We don’t have an unlimited number of innovations to keep pushing the hockey stick shape of growth forward. Each time we innovate and we push the end further ahead in time, it shortens the amount of time in total that we have to address complexity and problems. So this is…this is not good. I’m just gonna say it, this is not good.
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Latour spent his career, or has spent his career arguing that scientific facts need to be seen as a product of scientific inquiry. In his terms that they’re networked, meaning that they stood or fell not on their strength or inherent veracity but on the strength of the institutions and practices that produced them. And so, in a panel session that’s discussing architectural futures, I wanna ask how we can address roles of our institutions and practices in shaping these future realities.
Projecting Change was part our post-professional MA in Adaptive Reuse program. It was inspired by the effects of Hurricane Sandy, which turned Newport, Rhode Island into a lake.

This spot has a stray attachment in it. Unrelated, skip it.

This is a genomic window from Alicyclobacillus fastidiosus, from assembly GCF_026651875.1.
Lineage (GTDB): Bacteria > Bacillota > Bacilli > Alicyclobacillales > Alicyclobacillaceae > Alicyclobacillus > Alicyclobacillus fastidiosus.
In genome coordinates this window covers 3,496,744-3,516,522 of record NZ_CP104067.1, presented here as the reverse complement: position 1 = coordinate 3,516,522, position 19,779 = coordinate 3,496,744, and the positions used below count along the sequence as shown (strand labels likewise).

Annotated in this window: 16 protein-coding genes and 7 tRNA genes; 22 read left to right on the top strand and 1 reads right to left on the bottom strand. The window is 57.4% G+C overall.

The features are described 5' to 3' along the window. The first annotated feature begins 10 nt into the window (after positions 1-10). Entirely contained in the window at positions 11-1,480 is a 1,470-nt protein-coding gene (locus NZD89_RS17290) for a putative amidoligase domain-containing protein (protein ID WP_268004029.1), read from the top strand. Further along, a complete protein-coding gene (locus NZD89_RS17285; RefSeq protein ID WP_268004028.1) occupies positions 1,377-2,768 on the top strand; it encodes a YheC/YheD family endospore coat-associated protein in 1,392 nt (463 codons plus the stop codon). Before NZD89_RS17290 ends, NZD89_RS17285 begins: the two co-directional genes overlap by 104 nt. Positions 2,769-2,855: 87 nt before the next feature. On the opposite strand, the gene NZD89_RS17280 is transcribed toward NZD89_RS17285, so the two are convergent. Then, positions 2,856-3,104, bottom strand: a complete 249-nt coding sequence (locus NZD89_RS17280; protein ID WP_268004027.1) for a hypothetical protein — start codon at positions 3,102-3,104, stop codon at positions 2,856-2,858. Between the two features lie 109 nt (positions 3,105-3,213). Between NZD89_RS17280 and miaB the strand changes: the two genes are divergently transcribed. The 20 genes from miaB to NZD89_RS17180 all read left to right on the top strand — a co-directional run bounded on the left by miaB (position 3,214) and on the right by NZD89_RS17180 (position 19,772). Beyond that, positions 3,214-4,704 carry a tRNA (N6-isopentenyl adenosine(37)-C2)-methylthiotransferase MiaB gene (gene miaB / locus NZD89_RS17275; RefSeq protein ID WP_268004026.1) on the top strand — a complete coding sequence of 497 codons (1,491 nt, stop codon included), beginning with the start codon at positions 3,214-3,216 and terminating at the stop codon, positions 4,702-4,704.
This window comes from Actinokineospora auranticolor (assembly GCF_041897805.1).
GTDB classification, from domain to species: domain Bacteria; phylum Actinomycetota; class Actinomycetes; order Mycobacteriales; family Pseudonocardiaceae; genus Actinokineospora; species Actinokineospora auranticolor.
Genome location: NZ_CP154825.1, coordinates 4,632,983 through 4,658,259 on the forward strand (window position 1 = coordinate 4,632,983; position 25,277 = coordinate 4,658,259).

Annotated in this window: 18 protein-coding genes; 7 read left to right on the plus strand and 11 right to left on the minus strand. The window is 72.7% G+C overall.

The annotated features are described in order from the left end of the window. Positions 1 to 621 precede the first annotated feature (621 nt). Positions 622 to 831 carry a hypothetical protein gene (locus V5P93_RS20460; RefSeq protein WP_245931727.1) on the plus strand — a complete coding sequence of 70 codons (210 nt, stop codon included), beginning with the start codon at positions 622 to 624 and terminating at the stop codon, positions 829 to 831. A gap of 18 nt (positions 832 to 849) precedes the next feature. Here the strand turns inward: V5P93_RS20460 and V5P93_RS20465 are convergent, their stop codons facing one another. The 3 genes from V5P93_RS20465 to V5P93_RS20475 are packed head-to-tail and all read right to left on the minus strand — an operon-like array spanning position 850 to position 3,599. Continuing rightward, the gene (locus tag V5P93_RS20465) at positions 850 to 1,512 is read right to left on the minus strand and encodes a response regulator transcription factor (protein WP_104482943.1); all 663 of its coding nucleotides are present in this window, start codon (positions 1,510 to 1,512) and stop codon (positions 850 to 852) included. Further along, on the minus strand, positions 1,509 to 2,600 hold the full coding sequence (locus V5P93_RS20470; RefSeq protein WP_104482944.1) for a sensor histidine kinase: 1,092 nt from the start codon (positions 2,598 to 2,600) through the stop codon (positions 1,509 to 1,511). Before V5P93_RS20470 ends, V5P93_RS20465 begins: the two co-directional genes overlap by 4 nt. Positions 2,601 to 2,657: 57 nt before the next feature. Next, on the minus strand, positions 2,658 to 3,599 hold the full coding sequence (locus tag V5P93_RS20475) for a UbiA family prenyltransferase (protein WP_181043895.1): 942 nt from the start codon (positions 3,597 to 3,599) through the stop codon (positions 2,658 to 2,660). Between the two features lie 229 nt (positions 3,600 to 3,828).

I think that Damian asked me here in large part to talk about this essay from last spring in Places Journal that begins pretty timidly with this line,
I don’t know when the myth of designers as climate saviors began, but I know that it’s time to kill it. Which as you can imagine got me invited to lots of dinner parties at Harvard.
Comfort, like capital, is unevenly distributed—not everyone gets to have the same amount. When you have it, it’s hard to let go. It’s even harder to convince someone to give it up—and I think this is a major challenge we’re facing. Comfort feels normal, expected, obvious—deserved.
I think our work is much more interested in questioning the notion that architecture is a static entity. Part of our thinking in terms of architecture is how we make a building breathe. How do we give a building a kind of like, almost a nervous system.